Immigration Debate Moves To Virginia | WAMU 88.5 - American University Radio

: News

Filed Under:

Immigration Debate Moves To Virginia

Play associated audio

By Michael Pope

Despite a ruling that puts a hold on Arizona's controversial new immigration crackdown, one Virginia politician is trying to push similar legislation in Richmond.

Prince William County Board of Supervisors Corey Stewart says he agrees with the federal judge who blocked a provision of Arizona's law that requires immigrants to carry registration papers at all times. But he disagrees with the part of the judge's ruling that blocks law-enforcement officers from checking a person's immigration status while enforcing other laws.

"We're confident that that provision of the law will withstand scrutiny, and that's why I'm going to be proposing that in the Commonwealth of Virginia as well," he says.

He calls his proposal the "Virginia Rule of Law Act." It would enhance police powers to capture, detain and deport undocumented residents. It would also increase criminal penalties, allow law-enforcement officials to break up day-labor operations and prohibit localities from preventing police officers from inquiring about the legal status of those who are detained. Stewart says he's confident that the issue will resonate with voters this November and beyond.

"The American people support a crackdown on illegal immigration, and when they see a Democratic Congress and a Democratic president refusing to do anything to crack down on illegal immigration, that's going to take a toll," he says.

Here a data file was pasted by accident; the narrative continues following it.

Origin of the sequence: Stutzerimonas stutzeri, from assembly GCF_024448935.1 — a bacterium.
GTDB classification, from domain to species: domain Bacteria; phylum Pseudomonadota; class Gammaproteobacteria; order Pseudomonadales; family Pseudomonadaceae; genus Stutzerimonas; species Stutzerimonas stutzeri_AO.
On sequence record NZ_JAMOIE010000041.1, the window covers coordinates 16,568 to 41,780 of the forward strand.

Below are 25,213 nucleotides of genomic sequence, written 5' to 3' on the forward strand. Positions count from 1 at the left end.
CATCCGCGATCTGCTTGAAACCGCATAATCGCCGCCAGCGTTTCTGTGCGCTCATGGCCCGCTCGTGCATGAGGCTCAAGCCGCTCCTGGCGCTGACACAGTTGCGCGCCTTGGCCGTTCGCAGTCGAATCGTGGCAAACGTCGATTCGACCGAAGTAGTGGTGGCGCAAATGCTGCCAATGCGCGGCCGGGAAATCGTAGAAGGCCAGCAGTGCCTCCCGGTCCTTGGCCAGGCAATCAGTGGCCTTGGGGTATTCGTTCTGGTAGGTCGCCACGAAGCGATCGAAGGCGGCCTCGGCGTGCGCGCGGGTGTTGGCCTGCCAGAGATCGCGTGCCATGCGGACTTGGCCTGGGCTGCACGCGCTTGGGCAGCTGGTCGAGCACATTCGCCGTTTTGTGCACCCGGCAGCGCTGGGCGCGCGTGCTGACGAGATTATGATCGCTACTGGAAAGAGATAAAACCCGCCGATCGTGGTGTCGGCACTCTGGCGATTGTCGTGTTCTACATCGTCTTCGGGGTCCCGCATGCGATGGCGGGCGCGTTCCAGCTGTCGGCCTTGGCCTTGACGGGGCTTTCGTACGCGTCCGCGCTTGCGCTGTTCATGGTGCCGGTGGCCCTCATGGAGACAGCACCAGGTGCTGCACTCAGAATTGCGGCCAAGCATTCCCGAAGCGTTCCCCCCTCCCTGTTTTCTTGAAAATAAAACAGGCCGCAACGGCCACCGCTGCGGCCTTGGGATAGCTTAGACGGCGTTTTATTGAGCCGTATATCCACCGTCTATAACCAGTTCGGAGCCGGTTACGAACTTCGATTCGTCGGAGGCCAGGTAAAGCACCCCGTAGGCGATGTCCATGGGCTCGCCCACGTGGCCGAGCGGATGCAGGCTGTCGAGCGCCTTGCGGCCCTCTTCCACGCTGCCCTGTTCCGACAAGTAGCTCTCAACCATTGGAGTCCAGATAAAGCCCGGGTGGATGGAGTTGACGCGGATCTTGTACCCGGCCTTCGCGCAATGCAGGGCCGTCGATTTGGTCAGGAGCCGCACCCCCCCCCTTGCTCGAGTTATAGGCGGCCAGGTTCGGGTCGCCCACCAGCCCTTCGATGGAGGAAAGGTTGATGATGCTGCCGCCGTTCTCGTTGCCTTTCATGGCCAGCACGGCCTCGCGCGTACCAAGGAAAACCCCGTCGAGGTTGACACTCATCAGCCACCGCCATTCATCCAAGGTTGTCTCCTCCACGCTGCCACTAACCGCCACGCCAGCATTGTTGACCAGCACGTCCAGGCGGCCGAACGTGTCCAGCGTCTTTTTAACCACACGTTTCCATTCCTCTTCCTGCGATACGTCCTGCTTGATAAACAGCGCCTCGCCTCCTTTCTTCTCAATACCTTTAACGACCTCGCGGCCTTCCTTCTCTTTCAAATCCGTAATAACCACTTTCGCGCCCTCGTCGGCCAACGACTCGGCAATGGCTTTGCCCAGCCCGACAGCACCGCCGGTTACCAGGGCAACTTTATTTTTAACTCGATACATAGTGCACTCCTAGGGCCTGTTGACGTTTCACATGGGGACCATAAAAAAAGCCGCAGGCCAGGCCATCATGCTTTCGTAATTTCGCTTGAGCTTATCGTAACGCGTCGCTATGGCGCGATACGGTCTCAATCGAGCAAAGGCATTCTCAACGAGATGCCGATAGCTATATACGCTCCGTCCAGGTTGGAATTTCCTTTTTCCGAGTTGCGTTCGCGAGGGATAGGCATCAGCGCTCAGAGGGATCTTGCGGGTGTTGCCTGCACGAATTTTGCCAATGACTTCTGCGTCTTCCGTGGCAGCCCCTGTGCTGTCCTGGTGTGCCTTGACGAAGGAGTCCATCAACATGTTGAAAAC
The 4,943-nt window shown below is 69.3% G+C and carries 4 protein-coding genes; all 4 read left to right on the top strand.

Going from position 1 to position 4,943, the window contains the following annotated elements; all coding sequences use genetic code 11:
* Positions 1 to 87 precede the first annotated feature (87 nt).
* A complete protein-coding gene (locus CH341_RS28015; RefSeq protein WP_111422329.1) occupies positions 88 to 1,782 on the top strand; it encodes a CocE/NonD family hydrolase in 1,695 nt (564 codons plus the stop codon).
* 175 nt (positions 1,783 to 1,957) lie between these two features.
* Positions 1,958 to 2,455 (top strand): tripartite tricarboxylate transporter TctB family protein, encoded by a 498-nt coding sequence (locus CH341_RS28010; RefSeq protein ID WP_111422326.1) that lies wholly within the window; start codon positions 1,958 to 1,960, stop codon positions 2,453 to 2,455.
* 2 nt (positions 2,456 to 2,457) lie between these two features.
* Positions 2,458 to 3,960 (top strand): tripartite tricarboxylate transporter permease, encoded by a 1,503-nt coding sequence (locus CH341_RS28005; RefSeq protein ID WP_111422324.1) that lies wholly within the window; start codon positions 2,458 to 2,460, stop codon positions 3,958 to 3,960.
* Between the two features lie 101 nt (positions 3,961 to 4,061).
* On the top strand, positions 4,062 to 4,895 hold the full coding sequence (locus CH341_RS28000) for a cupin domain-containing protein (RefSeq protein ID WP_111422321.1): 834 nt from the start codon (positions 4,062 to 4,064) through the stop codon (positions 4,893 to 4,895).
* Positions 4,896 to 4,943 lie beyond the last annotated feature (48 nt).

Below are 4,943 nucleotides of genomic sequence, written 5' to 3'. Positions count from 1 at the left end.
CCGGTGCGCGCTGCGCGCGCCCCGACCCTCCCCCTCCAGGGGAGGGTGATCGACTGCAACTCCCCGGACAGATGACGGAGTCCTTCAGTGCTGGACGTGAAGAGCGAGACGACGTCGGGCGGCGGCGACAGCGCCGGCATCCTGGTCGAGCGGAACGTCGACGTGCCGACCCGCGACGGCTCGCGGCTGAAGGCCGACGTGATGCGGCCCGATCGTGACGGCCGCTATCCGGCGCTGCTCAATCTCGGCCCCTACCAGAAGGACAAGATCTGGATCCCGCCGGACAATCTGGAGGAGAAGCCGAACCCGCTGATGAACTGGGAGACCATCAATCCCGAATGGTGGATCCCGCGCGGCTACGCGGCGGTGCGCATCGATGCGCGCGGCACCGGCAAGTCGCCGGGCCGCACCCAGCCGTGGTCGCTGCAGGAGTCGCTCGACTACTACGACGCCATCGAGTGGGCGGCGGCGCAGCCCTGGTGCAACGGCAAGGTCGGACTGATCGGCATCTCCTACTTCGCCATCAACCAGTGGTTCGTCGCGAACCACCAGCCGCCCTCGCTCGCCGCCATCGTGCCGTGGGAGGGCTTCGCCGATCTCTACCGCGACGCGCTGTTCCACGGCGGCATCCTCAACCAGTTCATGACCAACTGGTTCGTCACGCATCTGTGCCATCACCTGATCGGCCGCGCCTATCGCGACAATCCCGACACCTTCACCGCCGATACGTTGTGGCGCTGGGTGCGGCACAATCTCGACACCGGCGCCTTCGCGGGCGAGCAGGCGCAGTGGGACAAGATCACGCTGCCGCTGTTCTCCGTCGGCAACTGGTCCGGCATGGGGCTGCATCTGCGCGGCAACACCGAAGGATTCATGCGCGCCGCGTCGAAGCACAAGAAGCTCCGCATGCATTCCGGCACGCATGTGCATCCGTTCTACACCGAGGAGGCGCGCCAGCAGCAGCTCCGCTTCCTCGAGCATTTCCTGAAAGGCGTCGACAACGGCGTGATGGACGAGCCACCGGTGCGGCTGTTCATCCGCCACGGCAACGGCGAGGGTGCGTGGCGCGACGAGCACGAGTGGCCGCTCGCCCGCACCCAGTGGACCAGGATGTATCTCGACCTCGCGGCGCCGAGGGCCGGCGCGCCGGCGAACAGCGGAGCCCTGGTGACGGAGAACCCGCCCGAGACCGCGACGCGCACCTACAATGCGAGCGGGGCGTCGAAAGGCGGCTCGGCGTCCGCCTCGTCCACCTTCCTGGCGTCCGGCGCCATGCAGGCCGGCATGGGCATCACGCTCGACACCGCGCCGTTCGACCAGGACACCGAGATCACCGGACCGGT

Stewart says he hopes the proposals will be taken up in the next session of the General Assembly in January.

NPR

Marvel's New Hero Wants To Save The World — And The Citrus Industry

Captain Citrus was sponsored by Florida's orange growers, whose profits are being hurt by disease and declining consumer demand for orange juice. They hope the comic character will boost sales.
NPR

Syrup Induces Pumpkin-Spiced Fever Dreams

Hugh Merwin, an editor at Grub Street, bought a 63-ounce jug of pumpkin spice syrup and put it in just about everything he ate for four days. As he tells NPR's Scott Simon, it did not go well.
NPR

Texas Gubernatorial Candidates Go To The Border To Court Voters

Republicans have won every statewide office in Texas for 20 years, but the growing Hispanic population tends to vote Democrat, and the GOP's survival may depend on recruiting Hispanic supporters.
NPR

Drivers, Passengers Say Uber App Doesn't Always Yield Best Routes

People love Uber, but they often complain the Uber app's built-in navigation doesn't give its drivers the best directions. The company says the app helps drivers and passengers travel efficiently.

Leave a Comment

Help keep the conversation civil. Please refer to our Terms of Use and Code of Conduct before posting your comments.